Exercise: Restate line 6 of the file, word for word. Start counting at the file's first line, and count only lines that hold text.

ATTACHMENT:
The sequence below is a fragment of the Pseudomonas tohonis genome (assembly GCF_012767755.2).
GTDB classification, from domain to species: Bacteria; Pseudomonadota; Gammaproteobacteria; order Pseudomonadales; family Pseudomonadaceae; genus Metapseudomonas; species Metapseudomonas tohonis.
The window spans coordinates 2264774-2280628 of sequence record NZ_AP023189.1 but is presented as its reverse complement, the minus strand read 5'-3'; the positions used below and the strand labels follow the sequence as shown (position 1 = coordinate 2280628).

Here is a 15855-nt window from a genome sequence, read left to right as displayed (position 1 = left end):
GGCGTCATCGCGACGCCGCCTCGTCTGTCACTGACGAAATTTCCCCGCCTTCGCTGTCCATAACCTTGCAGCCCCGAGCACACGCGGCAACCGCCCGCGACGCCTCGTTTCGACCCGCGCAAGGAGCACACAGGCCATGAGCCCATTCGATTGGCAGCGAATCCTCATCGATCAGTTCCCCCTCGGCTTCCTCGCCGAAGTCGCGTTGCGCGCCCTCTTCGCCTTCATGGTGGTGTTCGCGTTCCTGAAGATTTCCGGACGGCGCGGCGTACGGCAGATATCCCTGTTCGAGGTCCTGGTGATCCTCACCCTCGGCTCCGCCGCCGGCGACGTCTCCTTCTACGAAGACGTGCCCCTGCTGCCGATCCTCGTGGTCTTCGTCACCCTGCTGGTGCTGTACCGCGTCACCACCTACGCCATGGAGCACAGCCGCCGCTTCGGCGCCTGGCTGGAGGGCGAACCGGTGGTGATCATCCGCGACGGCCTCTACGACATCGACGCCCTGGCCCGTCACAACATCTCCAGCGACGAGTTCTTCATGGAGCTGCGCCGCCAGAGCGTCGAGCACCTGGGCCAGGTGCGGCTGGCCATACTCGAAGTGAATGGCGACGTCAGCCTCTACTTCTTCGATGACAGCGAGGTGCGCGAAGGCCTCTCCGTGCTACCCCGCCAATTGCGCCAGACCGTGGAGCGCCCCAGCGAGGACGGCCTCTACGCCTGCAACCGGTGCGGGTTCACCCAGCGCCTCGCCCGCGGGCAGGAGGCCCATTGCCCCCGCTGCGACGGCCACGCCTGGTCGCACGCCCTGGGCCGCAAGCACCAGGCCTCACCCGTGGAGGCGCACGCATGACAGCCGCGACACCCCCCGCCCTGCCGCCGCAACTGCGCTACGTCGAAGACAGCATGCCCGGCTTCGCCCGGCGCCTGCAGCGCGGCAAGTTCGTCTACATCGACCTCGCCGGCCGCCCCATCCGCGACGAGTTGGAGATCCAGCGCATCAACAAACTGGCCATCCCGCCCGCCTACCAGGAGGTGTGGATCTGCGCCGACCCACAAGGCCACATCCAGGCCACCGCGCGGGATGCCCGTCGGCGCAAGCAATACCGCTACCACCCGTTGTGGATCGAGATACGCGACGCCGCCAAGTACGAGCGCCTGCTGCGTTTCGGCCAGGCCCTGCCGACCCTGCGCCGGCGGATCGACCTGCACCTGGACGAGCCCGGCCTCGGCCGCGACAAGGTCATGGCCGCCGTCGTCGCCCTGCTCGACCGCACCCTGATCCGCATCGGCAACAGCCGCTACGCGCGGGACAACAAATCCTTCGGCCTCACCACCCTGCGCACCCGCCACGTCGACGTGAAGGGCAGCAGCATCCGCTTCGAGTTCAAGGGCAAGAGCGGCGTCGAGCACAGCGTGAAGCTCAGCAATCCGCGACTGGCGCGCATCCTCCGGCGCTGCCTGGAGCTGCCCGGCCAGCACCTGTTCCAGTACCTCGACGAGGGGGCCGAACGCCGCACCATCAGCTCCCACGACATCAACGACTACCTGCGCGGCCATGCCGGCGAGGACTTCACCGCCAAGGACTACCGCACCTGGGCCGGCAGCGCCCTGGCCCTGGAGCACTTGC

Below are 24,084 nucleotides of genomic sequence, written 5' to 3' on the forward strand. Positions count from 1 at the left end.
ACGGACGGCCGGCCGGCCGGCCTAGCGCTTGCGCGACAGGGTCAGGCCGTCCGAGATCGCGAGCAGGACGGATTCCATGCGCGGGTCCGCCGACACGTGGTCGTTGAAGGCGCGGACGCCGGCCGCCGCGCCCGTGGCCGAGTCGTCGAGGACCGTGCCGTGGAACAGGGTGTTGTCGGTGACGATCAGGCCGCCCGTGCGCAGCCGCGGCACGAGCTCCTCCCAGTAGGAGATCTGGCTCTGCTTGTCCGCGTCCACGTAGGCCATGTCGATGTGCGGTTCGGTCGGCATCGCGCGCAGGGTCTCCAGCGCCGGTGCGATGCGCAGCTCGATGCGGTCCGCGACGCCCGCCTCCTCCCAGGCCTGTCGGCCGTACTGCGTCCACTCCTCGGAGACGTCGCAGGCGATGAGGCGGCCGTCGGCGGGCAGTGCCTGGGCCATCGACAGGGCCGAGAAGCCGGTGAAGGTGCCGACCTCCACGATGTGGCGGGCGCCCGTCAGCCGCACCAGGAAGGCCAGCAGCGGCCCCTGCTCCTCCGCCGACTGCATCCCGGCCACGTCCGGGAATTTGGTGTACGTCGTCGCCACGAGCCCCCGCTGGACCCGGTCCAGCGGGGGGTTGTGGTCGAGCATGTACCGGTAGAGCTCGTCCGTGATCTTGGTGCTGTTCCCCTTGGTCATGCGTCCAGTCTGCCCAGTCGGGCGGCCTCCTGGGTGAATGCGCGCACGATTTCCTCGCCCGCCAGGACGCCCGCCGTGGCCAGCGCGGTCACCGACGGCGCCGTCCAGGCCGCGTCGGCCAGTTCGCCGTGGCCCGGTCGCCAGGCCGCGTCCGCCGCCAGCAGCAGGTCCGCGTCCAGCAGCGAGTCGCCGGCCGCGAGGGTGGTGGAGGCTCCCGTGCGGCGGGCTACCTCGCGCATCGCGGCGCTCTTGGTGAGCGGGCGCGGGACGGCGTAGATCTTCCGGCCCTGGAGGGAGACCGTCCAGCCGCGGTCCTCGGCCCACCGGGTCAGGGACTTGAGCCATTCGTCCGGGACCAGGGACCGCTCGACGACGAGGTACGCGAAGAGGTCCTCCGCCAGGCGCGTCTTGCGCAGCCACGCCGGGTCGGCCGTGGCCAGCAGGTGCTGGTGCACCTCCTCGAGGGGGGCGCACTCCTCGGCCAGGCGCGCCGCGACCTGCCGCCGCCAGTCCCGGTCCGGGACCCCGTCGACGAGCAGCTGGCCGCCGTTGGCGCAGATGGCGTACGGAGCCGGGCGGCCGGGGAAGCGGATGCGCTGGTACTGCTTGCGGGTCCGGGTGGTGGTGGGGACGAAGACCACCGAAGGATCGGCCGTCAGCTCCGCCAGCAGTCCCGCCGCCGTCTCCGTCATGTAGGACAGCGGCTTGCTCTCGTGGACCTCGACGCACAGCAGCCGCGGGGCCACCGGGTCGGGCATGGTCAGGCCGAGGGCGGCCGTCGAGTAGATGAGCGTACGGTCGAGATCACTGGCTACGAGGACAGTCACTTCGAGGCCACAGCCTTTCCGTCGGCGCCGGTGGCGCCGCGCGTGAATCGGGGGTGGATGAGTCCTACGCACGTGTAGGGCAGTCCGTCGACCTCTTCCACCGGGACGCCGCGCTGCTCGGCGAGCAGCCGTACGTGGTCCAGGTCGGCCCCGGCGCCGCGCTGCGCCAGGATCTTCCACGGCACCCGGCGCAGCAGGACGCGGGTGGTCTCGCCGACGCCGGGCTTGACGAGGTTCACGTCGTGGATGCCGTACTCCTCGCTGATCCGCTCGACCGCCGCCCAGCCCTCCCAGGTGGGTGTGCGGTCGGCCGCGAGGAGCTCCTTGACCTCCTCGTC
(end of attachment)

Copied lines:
Below are 24,084 nucleotides of genomic sequence, written 5' to 3' on the forward strand. Positions count from 1 at the left end.